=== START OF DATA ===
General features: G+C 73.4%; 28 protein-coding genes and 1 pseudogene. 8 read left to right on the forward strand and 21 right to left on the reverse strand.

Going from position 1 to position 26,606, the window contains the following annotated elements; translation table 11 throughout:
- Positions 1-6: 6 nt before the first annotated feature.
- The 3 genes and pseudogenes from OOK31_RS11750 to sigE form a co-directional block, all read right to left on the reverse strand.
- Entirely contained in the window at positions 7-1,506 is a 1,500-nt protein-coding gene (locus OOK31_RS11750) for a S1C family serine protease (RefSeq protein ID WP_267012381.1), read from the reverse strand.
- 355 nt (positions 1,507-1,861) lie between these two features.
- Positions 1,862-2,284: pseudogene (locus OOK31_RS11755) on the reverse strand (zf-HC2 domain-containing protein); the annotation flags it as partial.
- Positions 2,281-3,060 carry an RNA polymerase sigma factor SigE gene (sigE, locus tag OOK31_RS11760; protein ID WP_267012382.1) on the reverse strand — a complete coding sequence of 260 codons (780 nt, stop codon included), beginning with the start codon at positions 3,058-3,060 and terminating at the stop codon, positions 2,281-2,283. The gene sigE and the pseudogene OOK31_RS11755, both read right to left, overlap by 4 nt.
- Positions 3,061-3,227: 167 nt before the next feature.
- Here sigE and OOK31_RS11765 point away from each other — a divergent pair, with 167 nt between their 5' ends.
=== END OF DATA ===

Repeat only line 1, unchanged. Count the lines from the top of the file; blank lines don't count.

General features: G+C 73.4%; 28 protein-coding genes and 1 pseudogene. 8 read left to right on the forward strand and 21 right to left on the reverse strand.